• Increase font size
  • Default font size
  • Decrease font size

Sermons

Change in our hearts

E-mail Print PDF

Change in our heart 6pm 9th September 2012

An Amish boy and his father were visiting a shopping mall. They were amazed by almost everything they saw, but especially by two shiny, silver walls that could move apart and back together again. The boy asked his dad, 'What is this, Father?' The man (never having seen a lift) responded, 'Son, I have never seen anything like this in my life. I don't know what it is.

While the boy and his father were watching wide-eyed, an old lady in a wheelchair rolled up to the moving walls and pressed a button. The walls opened and the lady passed between them into a small room. The walls closed and the boy and his father watched as small circles with numbers lit up above the walls. They continued to watch as the numbers lit up in the reverse direction. The walls opened up again and a beautiful young woman stepped out. The father, not taking his eyes off the young woman, said quietly to his son, 'Go get your mother.'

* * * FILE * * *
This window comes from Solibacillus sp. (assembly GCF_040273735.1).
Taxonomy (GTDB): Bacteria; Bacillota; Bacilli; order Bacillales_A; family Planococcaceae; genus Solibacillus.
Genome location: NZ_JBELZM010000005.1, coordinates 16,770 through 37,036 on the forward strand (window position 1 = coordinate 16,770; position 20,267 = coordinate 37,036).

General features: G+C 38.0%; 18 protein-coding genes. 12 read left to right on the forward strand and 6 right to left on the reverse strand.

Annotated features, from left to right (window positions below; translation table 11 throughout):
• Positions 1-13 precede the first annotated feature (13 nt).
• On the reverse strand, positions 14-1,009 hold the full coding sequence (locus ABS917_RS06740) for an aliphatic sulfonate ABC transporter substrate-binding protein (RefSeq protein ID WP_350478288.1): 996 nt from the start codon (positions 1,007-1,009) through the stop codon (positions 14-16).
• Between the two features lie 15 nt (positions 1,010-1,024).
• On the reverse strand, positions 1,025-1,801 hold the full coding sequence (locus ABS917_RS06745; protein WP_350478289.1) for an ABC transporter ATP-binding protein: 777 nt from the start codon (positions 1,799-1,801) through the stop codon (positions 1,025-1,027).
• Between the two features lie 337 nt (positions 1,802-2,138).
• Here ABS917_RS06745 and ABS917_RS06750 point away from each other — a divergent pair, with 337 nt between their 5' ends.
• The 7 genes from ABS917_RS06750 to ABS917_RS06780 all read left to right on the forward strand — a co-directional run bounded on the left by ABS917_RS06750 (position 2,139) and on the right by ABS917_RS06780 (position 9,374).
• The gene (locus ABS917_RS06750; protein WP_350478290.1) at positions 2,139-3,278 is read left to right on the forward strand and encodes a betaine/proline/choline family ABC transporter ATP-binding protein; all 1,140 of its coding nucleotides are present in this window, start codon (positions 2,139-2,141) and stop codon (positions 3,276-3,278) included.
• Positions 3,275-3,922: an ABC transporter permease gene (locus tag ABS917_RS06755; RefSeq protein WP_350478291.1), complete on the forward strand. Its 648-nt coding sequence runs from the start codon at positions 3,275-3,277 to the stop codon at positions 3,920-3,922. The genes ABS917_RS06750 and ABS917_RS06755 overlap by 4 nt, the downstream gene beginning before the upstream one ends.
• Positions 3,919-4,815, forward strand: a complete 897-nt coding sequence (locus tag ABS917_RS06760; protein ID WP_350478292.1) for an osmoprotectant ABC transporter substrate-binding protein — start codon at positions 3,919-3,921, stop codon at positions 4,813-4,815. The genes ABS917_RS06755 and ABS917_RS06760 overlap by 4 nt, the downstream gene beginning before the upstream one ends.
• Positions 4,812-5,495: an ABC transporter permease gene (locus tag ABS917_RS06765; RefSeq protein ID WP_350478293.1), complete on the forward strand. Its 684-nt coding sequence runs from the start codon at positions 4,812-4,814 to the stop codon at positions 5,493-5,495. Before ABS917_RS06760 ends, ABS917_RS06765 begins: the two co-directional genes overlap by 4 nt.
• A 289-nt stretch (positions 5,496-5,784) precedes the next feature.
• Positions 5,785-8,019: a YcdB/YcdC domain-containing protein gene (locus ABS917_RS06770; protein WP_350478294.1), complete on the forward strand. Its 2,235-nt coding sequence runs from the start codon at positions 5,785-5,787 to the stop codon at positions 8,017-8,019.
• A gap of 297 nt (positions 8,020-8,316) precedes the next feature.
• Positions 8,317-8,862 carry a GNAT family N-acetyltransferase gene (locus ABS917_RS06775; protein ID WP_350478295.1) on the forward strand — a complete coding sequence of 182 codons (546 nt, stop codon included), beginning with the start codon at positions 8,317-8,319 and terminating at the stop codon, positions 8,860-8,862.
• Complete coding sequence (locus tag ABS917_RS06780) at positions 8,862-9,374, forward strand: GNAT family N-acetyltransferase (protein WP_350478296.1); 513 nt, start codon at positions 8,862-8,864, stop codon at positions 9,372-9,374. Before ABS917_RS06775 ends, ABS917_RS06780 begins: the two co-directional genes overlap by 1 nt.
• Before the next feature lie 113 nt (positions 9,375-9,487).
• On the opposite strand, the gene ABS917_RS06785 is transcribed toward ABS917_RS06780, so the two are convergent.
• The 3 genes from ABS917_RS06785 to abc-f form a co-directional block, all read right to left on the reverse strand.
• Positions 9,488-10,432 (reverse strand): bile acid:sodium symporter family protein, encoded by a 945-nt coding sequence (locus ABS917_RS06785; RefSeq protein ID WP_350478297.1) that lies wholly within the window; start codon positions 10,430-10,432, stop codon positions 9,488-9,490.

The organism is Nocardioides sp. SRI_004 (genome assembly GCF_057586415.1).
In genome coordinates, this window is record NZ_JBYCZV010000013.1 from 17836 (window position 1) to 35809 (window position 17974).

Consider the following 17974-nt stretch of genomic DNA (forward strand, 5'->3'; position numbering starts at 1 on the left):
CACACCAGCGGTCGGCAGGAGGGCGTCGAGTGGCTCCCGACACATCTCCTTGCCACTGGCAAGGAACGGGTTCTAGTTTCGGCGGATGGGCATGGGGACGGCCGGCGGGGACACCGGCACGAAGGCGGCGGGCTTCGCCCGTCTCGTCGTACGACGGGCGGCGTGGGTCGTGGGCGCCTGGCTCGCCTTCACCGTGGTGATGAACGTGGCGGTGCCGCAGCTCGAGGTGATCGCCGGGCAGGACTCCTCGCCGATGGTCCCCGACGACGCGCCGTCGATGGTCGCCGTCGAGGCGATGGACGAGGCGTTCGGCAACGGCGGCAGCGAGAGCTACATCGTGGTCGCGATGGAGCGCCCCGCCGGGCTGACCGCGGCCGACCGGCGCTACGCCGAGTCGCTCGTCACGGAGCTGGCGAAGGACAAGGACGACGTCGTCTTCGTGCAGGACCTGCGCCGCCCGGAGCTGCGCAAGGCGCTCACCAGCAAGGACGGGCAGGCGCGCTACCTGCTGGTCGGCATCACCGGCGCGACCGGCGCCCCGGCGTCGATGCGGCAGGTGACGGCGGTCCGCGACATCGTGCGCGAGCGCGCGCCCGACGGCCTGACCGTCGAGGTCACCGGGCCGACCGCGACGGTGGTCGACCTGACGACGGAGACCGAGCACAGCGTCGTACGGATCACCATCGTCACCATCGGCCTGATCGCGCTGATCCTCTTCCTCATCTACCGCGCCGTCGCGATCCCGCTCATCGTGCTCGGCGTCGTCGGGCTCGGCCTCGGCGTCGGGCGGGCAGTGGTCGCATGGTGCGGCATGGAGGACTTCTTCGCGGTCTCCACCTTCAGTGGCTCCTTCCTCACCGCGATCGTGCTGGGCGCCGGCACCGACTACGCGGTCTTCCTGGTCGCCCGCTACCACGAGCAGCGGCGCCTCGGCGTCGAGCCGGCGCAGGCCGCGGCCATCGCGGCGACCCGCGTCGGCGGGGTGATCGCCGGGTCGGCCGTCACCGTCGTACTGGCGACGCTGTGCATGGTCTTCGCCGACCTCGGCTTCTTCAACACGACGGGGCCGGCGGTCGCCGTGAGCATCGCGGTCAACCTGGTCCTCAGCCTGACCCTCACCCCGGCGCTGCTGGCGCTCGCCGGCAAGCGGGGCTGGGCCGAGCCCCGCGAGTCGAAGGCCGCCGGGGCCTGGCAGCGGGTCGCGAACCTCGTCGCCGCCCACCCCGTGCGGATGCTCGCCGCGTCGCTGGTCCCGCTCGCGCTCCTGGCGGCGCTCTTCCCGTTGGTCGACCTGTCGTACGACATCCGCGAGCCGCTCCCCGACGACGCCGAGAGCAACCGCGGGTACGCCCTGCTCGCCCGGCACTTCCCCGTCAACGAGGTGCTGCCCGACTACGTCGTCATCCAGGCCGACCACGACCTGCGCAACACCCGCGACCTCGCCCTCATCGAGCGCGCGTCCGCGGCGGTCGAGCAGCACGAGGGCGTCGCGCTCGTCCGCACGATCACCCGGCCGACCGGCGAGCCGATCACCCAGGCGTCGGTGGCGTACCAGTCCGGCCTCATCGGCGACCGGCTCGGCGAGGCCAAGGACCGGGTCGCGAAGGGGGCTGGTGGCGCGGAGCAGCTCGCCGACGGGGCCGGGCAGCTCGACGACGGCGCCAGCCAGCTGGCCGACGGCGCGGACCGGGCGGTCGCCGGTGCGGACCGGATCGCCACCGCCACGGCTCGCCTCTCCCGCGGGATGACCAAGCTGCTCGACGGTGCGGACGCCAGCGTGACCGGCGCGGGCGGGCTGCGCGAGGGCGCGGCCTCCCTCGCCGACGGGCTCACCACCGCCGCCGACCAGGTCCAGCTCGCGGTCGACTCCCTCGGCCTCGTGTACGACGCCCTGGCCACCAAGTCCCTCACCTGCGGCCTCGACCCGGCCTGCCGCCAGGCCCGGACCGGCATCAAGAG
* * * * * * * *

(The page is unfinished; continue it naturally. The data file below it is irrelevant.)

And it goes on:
Oh if it were only that easy to change - I guess we'd all be down in the nearest shopping centre jumping in and out of the lifts all the time. But of course it isn't - and in any case that story is just about changing 'externals' isn't it? It seems to be getting easier to change our 'external' nowadays doesn't it? In various TV programmes in a short space of time - a few experts can transform either us or our surroundings dramatically. But again we're only talking about externals.

Tonight's Gospel reading from the Sermon on the Mount - was preached by Jesus at the beginning of His earthly ministry. This Sermon on the Mount, The Beatitudes was like His manifesto for how the Christian should live. It is of course longer than the passage we are having tonight and in it He describes what human life and human community should look like after a true repentance that brings about a complete change that puts our hearts and minds under the gracious rule of God.

In this part though the message is very much about us paying more attention to the inner working of our faith so that it brings about a greater authenticity. He is talking a lot here about how the 'hypocrites' pursue their faith.

Its funny how different sins have their sort of 'heyday' isn't it. Hypocrisy is seen as a very big and terrible sin nowadays. The original Greek word means an actor who wears a mask - the person seen on the outside is not the 'real' person on the inside. An actor playing a role that we all know to be false.

Jesus talks about those who show a faith to the world that is not genuine in their heart. He's talking to all those who come to church - pray, praise etc here with everyone else but then don't go home and pray in private too. If we want to change to grow more Christlike then it really is about changing inside isn't it?

Matthew 6:1-18